Is Blade Brown & K-Trap’s ‘Joints’ Mixtape A Future Classic?
After much fanfare and about a year of waiting patiently, Blade Brown and K-Trap released their Joints project on Friday. A spiritual successor to a track...
Image via Publicist
After much fanfare and about a year of waiting patiently, Blade Brown and K-Trap released their Joints project on Friday. A spiritual successor to a track of the same name released on Blade’s Bags & Boxes 4 mixtape in 2019, plans for a collaborative project had been rumoured for quite some time, even before Blade confirmed it in an interview on GRM Radio/Apple Music last July.
It was until this month when they dropped “6 Figures” that we actually got to hear anything from the project, but the long build-up—which can be a killer sometimes—doesn’t seem to have hurt it. Only two tracks dropped before the tape’s official release: lead single “6 Figures” landed less than a month before, and “Joints 2” landed mere hours before Joints hit streaming services. That lowkey build-up seems to have been indicative of the set itself: no fuss, no frills, just let the bars do the talking.
Now that we’ve had time to sit down and take Joints in, members of Complex UK’s music team—Joseph ‘JP’ Patterson, James Keith and Mimi Itseli—put their heads together to assess the tape’s highs and lows and its implications for the future of UK rap. Dive in below.
JP: “Xtra Time” takes it for me. The piano-led trap production from Nathaniel London sets Blade and K-Trap up nicely to relay their bars, bars that will have most feeling like peasants for not going out there and getting to the bag. “They’ve never seen fifty grand (No) / They’ve never seen fifty bands (Never),” spits Blade, which is likely to become the streets’ favourite new quotable. K-Trap’s opening verse—the way he sits on the beat especially—is also arguably some of his finest work to date.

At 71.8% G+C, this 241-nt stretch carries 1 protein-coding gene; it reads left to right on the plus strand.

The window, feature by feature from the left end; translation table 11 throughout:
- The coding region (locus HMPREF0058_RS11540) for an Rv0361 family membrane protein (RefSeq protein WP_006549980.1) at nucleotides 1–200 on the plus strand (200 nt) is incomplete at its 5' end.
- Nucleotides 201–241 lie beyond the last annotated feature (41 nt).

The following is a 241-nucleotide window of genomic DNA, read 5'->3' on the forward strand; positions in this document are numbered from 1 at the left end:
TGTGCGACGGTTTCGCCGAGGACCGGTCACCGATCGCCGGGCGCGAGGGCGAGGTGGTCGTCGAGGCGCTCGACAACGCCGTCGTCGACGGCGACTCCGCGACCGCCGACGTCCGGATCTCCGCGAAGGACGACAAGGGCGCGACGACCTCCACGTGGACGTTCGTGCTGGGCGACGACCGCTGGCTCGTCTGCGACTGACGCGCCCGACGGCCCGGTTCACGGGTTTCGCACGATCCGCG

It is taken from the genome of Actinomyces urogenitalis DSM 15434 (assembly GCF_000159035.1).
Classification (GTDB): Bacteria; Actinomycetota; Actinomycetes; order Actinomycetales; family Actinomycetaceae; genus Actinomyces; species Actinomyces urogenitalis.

James: “Joints 2”. Blade’s at his most energetic on this one—switching up flows, doubling up rhyme schemes—and K-Trap sounds just as fired up. Of every track, this one’s going to translate best to live settings. Splurgeboys, of course, deserve credit but it’s really about the quotables—“wristwear, Swiss-made / Double R, switch lanes” and “When she sees the watch from Hattons, watch what happens / Follow the flow, watch the pattern.” It is literally non-stop quotables from the first bar to the last.
Mimi: “1M” is an instant fave. K-Trap’s really in his element on this track, and it’s easily one of his best performances on the 11-track set. Which makes sense, because it’s on a drill beat—one from frequent collaborator M1OnTheBeat. Add to that Blade Brown’s big-boss swag and we have a clear winner.
JP: “Wrapper”. It was produced by Skepta and I think Skepta would’ve sounded more at home on it. That’s not to say Blade and K-Trap did badly on the track, it’s just not one I’ll be rushing back to.
James: “Wrapper”. For some reason, their energy levels feel mismatched here. They drafted in Skepta for production on this one, which is cool, but the instrumental sounds too much like an instrumental he discarded from one of his own projects. It’s not bad per se, it’s just outclassed and outshone by pretty much every other track on the tape and, in all honesty, it just doesn’t really fit with either rapper or the tape as a whole.
Mimi: “Wrapper” is the weakest joint. They didn’t flow on the beat as tightly as the other tracks and, for me, it all felt a bit disjointed.
JP: The synergy between the two rappers is something I didn’t expect to be this taut, what with them coming from different corners of the UK rap field. K-Trap’s slice-n-dice drill flow and Blade’s bossy road rap steez unite for the greater good on Joints. And it has to be said: before this tape was ever a thought, Blade was embracing the new generation of rappers (and rap fans) like a real OG is supposed to. A solid follow-up to his debut collab project, 2007’s Hollowman Meetz Blade with Giggs, Joints is exactly what the game needed.